koola's little side of the internetkoola's little side of the internet

Posted on Jun 21st 2022 at 10:36:57 PM by (koola6)
Posted under A Documentary, controls, controllers, gamepads, gaming

A while ago I received Paper Mario: the Origami King as a gift from my parents. I have played the game a bit, but as I was getting used to the controls, I noticed something. The D-Pad has no functions at all! This is the type of game you would expect the D-Pad to fully work with. Ever since then, I've been noticing the same problem in various other games.

The D-Pad issue has two sides to it: either a) the D-Pad just isn't connected to any keybind at all, or b) it's connected to a set of inputs that makes little to no sense for it to go to. It seems many new games fall into category "a", while games from 2-4 years ago fall into category "b".

I have a theory that this is part of the "technology evolution" we all have been just getting used to lately. Sometimes, things that you don't notice but function perfectly fine are removed. And then, when you actually want to use those things, you realize what happened. (Apple users know this all too well.)

I said that I first noticed this with Paper Mario: the Origami King, but I also noticed it in Scribblenauts Mega Pack before I started really thinking about it. (For reference, in the original PC and Wii U build these versions seem to be based off, the D-Pad will function as expected. It moves you.) But in Scribblenauts Mega Pack, the D-Pad is assigned to a group of buttons that used to be on the top of the screen at all times as part of the HUD. (The originals were touchscreen games.)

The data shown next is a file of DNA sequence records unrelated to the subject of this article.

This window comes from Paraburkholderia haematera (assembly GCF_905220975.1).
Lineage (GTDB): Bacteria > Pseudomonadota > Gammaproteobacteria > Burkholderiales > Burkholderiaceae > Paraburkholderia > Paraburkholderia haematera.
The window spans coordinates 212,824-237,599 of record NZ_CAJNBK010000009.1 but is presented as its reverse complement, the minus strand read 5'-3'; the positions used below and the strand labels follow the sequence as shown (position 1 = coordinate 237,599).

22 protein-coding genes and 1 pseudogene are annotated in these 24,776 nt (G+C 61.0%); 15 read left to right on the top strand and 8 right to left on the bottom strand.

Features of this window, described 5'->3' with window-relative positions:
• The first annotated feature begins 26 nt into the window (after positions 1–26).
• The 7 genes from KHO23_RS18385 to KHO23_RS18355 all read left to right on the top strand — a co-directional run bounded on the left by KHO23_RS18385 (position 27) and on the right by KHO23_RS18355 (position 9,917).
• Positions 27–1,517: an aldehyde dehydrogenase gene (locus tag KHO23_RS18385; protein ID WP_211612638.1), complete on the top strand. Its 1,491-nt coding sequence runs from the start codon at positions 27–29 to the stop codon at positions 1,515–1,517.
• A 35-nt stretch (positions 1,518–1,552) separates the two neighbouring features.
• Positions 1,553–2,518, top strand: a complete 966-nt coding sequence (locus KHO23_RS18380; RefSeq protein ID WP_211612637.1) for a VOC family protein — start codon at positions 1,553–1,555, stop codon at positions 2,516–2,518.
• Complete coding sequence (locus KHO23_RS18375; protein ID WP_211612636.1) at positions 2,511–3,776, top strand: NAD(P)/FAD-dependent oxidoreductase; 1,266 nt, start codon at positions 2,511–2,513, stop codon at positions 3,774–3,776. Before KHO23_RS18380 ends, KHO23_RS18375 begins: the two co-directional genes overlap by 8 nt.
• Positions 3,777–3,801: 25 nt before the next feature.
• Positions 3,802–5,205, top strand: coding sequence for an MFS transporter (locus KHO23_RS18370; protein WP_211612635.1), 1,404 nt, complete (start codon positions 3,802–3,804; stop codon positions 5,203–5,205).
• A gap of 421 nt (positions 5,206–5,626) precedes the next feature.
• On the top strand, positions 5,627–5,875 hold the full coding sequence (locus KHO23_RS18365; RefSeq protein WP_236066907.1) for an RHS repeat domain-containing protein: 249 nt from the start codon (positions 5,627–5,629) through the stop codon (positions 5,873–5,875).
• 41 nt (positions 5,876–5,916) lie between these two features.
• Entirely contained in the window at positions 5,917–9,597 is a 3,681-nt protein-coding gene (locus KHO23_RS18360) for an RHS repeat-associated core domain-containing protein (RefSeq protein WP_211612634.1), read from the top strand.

My point being that the D-Pad in Scribblenauts Mega Pack is assigned to a menu that makes no sense to me. It's not even explained how the D-Pad functions in-game. I just kinda figured it out myself. What is explained in-game is the ability of pausing the game to get to these actions.

The original "b" case I brought up can be useful at times. I just wish that they would assign it to some other but ton that doesn't get used very often, like Select.

And it is for this very reason that modern controllers (like the DualSense and Xbox Series controllers) still keep the D-Pad in the first place.

In most modern games, however, you will usually get nothing for seemingly no reason. There might be some people who are disabled in a way that they can't use the control stick and use the D-Pad instead; but modern games not accepting any movement options other than stick or even having a way to rebind your controls really makes me worry about accessibility.

I've been koola, and it's called a Directional Pad, not a "Directions Pad".

(What even is the Xbox 360 controller's D-Pad anyway?)


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Comments
 
Interesting insights.  I'm often disappointed when, for example, a side-scrolling game that doesn't utilize analog features for control still has the D-pad disabled and forces the player to use an analog stick.  Of course l'm also a big proponent for complete button-remapping in all games, so we have a long way to go...

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